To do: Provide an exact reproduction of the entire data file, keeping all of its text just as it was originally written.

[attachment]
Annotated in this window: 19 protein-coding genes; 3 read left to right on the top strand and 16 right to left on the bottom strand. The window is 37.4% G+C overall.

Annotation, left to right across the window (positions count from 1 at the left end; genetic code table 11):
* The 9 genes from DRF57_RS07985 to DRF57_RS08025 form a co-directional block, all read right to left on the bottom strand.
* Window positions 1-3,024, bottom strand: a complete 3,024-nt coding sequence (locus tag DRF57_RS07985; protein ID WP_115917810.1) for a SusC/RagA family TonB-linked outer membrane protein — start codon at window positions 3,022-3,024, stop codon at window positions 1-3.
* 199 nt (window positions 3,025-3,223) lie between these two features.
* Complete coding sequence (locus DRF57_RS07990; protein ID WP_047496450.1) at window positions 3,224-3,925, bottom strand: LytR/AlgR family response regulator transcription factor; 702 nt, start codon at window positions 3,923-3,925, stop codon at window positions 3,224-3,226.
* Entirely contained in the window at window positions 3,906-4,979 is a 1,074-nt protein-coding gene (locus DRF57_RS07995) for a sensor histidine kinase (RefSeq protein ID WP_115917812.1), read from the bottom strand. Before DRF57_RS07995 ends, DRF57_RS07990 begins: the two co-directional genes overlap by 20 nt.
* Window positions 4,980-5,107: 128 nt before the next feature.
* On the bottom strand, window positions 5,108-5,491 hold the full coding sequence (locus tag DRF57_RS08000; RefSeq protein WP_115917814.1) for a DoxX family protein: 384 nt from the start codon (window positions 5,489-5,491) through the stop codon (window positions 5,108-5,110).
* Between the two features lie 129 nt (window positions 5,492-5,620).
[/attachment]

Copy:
Annotated in this window: 19 protein-coding genes; 3 read left to right on the top strand and 16 right to left on the bottom strand. The window is 37.4% G+C overall.

Annotation, left to right across the window (positions count from 1 at the left end; genetic code table 11):
* The 9 genes from DRF57_RS07985 to DRF57_RS08025 form a co-directional block, all read right to left on the bottom strand.
* Window positions 1-3,024, bottom strand: a complete 3,024-nt coding sequence (locus tag DRF57_RS07985; protein ID WP_115917810.1) for a SusC/RagA family TonB-linked outer membrane protein — start codon at window positions 3,022-3,024, stop codon at window positions 1-3.
* 199 nt (window positions 3,025-3,223) lie between these two features.
* Complete coding sequence (locus DRF57_RS07990; protein ID WP_047496450.1) at window positions 3,224-3,925, bottom strand: LytR/AlgR family response regulator transcription factor; 702 nt, start codon at window positions 3,923-3,925, stop codon at window positions 3,224-3,226.
* Entirely contained in the window at window positions 3,906-4,979 is a 1,074-nt protein-coding gene (locus DRF57_RS07995) for a sensor histidine kinase (RefSeq protein ID WP_115917812.1), read from the bottom strand. Before DRF57_RS07995 ends, DRF57_RS07990 begins: the two co-directional genes overlap by 20 nt.
* Window positions 4,980-5,107: 128 nt before the next feature.
* On the bottom strand, window positions 5,108-5,491 hold the full coding sequence (locus tag DRF57_RS08000; RefSeq protein WP_115917814.1) for a DoxX family protein: 384 nt from the start codon (window positions 5,489-5,491) through the stop codon (window positions 5,108-5,110).
* Between the two features lie 129 nt (window positions 5,492-5,620).